State & Local Advocacy

A Voice for Our Community

Washington State Capital Building, Washington-USA

“A Jew is asked to take a leap of action rather than a leap of faith.” – Rabbi Abraham Joshua Heschel

The Jewish Federation of Greater Seattle’s Jewish Community Relations Council (JCRC) serves as a voice and champion of community priorities by educating and advocating at the local, state, and national levels to advance Jewish concerns in the public arena. Our guiding principles (prioritized through our annual public policy survey) include:

  • Combating antisemitism and hate crimes
  • Fighting attacks on human and civil rights
  • Protecting immigrants and refugees
  • Improving community safety and security
  • Strengthening assistance for the most vulnerable and disadvantaged

The Federation also advocates for the priorities of and secures resources for our local Jewish agencies—allowing them to most effectively serve their clients, strengthen their programs, and deepen their impact.

Our work includes legislative advocacy, grassroots organizing, community education, and coalition building. Join us by signing up for action alerts here!

2024 Legislative Session Results

The short 2024 Washington State legislative session went by in a flash.  During the 60-day session, our JCRC team welcomed almost 80 participants at Jewish Community Lobby Day, shared over 10 action alerts to catalyze community support for critical needs, and collaborated with and supported the Anti-Defamation League PNW, Holocaust Center for Humanity, Jewish Coalition for Immigrant Justice NW, Jewish Family Service, and Washington State Jewish Historical Society’s legislative efforts. See a summary of our efforts below.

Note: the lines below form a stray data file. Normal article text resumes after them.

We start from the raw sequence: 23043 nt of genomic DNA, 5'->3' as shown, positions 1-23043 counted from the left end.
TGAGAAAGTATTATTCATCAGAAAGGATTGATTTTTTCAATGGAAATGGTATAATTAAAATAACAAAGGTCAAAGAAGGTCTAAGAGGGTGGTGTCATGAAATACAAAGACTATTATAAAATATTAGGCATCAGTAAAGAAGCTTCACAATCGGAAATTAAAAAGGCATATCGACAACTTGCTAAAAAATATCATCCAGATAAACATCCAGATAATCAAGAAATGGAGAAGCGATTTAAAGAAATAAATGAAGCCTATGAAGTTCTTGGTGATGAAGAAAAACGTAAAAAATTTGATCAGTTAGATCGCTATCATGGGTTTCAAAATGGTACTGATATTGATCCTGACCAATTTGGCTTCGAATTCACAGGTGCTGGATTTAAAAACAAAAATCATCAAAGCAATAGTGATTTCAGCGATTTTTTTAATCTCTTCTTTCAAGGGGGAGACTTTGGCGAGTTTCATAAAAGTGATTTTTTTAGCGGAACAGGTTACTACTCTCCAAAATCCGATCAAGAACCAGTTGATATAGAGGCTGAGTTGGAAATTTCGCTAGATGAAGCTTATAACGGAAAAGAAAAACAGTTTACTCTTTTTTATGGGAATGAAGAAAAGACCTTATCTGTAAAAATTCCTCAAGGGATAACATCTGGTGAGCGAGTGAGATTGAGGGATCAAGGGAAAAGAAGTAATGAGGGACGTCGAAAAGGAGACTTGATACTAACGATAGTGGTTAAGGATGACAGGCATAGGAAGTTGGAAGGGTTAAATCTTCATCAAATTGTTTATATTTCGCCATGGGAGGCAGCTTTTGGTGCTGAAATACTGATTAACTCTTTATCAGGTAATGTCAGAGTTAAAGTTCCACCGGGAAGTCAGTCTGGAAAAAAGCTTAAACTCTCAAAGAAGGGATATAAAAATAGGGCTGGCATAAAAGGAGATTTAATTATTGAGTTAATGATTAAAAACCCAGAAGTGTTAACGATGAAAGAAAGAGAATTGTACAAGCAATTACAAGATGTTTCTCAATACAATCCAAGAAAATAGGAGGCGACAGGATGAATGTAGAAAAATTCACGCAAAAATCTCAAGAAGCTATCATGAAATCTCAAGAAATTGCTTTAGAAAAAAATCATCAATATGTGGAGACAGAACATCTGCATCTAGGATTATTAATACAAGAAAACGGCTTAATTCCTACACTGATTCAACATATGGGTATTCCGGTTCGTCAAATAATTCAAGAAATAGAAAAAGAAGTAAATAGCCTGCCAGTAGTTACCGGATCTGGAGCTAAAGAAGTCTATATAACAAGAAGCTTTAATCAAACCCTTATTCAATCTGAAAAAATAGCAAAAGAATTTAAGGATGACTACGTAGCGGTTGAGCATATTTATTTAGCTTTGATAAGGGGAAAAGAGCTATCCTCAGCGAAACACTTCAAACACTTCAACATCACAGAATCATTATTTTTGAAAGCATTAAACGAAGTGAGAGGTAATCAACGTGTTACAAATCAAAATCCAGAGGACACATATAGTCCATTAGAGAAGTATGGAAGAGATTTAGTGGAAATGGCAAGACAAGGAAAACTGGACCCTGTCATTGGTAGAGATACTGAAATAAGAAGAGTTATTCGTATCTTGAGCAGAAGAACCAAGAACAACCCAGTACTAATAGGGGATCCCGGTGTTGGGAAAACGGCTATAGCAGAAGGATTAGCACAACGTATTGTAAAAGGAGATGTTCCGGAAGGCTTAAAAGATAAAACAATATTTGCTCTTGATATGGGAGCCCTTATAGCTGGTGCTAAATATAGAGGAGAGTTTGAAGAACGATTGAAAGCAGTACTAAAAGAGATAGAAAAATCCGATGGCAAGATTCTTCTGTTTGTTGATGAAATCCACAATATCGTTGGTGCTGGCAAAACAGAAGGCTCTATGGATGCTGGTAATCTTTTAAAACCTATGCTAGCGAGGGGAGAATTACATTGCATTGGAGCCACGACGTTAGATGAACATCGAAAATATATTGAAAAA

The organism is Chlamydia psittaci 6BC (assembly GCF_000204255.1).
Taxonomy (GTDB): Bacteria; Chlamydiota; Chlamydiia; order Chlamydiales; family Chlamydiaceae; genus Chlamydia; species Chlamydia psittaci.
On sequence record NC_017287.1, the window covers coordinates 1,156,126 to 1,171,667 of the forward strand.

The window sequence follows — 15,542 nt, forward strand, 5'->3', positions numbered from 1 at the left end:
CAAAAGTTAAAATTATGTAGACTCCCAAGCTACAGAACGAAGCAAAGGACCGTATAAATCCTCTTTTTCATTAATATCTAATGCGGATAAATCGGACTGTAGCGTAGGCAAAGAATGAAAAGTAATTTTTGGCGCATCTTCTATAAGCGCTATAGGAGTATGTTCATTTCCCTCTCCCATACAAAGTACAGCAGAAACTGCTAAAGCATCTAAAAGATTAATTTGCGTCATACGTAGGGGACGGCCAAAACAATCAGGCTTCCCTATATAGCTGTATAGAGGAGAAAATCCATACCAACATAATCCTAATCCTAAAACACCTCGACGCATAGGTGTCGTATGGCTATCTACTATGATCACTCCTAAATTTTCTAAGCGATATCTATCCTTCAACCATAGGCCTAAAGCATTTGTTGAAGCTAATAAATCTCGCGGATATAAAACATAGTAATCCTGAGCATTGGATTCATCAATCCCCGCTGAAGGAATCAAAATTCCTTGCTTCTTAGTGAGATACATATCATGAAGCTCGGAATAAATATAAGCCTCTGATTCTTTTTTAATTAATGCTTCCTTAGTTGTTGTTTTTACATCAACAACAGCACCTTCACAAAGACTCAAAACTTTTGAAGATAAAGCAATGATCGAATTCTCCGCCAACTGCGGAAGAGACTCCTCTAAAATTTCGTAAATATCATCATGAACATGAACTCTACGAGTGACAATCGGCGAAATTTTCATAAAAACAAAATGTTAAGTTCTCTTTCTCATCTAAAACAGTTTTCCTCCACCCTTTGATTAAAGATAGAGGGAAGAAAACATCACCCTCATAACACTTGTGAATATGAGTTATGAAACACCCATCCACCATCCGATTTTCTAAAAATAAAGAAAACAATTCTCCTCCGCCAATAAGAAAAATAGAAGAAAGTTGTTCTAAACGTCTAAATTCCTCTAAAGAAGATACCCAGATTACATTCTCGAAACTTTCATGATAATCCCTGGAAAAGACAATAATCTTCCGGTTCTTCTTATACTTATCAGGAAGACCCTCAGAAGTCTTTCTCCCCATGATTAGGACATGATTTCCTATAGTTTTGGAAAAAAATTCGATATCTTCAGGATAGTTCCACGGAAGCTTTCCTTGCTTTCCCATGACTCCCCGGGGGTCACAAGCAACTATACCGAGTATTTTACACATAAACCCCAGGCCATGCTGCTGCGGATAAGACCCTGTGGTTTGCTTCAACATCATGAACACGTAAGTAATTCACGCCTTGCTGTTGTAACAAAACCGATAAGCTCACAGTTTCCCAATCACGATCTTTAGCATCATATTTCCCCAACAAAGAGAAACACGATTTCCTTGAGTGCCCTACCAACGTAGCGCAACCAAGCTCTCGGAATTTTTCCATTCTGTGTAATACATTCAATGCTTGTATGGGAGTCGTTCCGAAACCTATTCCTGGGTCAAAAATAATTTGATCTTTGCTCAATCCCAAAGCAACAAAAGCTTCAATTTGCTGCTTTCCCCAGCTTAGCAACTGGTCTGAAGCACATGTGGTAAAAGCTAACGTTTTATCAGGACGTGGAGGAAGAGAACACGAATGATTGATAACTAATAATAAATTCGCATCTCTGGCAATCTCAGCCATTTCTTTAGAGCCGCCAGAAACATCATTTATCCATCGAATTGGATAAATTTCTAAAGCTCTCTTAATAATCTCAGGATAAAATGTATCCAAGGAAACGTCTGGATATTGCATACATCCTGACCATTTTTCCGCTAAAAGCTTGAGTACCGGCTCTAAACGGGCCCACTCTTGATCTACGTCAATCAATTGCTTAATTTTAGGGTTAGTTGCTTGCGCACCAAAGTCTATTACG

Thank you to all the community members who joined us for a productive and engaging Jewish Community Lobby Day on February 15!

Priorities from our legislative agenda that passed or were funded:

  • Combat Antisemitism, Hate Crimes, and Bias
    1. Hate and Bias Incident Hotline, SB 5427, will create a centralized place where people who have been targeted by hate crimes and bias incidents can receive immediate support and services.
    2. $1.5 million additional funding for the State Nonprofit Security Grant Program to help ensure our communities are safe. The grants are for at-risk nonprofits and houses of worship for security hardening, training, and repairs.
    3. $320,000 for the Washington State Jewish Historical Society’s Oral History Program to ensure the stories, histories, and lived experiences of Washington State’s Jewish community are captured and shared with the broader community.
    4. Bias-Motivated Defacement, SB 5917, modifies the elements of a hate crime to close a loophole and ensure that defacing public property to target a protected class is considered a hate crime.


  • Protect and Support Immigrants and Refugees
    1. $28.4 million in additional funding for Health Equity for Immigrants to ensure every Washingtonian has access to health care, regardless of immigration status.
    2. $25.25 million to the Office of Refugee and Immigrant Assistance at DSHS for services for newly arrived immigrants who do not qualify for federal resettlement programs.


What didn’t pass?

  • Holocaust and Genocide Education in Public Schools, HB 2037 and SB 5851 would have required Holocaust and genocide education.
  • Compensation for Victims of Hate Incidents – Would have funded a compensation program of up to $2,000 for victims of hate incidents.
  • Unemployment Benefits for Undocumented Workers, HB 1095 and SB 5109 would have provided unemployment benefits to workers excluded from state unemployment insurance benefits due to immigration status.

Our 2023 Legislative Wins

Learn about our accomplishments in the Washington State Legislature’s 2023 session.